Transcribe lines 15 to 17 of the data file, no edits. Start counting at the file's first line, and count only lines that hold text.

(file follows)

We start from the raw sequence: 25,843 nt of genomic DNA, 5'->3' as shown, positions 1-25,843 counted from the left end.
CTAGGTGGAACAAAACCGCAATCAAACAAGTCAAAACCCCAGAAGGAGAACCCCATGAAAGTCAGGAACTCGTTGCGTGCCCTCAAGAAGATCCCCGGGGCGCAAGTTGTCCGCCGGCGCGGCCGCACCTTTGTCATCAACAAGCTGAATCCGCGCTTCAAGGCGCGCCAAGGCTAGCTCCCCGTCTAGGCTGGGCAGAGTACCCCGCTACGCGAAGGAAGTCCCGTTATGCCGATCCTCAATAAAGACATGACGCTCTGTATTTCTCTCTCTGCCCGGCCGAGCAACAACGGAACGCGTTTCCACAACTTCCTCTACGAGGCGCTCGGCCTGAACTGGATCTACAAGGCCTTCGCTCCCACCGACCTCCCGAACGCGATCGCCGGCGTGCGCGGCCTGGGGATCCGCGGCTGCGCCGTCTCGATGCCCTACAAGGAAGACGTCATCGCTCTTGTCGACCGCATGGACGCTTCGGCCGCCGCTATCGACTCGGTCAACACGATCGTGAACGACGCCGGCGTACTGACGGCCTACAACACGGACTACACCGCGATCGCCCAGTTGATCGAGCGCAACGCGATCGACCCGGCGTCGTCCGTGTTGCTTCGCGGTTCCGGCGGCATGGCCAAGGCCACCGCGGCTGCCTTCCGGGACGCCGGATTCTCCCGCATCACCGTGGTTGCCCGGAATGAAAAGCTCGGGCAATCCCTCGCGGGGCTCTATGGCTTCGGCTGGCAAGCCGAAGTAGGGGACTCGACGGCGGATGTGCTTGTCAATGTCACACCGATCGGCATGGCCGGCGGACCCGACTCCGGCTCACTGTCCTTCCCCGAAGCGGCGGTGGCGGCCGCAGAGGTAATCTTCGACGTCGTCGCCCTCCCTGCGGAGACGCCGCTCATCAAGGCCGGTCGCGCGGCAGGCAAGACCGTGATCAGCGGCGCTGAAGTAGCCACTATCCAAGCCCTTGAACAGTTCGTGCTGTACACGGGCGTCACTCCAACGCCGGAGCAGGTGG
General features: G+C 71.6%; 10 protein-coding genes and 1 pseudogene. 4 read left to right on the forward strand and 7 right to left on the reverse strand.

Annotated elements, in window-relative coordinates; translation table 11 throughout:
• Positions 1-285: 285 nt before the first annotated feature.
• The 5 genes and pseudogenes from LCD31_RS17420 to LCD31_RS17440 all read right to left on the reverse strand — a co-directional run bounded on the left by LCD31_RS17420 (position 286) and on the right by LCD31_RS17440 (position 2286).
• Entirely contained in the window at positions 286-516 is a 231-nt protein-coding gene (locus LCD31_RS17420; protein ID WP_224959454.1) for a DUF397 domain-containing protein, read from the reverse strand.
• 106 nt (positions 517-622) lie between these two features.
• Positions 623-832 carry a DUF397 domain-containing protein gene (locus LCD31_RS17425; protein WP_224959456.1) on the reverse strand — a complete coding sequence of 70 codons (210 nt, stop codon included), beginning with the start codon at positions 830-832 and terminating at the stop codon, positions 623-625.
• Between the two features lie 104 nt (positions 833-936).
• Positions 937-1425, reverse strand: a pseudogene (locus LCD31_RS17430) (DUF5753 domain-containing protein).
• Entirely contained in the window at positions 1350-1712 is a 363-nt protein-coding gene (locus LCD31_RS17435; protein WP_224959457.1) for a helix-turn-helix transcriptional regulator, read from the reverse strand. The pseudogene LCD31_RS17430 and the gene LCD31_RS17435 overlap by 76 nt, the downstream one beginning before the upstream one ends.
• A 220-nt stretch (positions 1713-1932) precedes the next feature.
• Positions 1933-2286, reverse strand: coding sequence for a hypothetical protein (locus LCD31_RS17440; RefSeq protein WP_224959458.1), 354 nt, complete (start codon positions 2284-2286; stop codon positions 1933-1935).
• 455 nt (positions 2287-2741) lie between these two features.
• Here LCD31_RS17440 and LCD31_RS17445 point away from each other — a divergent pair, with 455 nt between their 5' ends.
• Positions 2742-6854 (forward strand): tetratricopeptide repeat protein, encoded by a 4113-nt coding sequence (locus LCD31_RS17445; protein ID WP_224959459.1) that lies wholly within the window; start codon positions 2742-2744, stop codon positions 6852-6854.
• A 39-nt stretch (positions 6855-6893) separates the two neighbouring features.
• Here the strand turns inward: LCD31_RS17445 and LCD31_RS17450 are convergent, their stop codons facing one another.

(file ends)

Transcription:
• 455 nt (positions 2287-2741) lie between these two features.
• Here LCD31_RS17440 and LCD31_RS17445 point away from each other — a divergent pair, with 455 nt between their 5' ends.
• Positions 2742-6854 (forward strand): tetratricopeptide repeat protein, encoded by a 4113-nt coding sequence (locus LCD31_RS17445; protein ID WP_224959459.1) that lies wholly within the window; start codon positions 2742-2744, stop codon positions 6852-6854.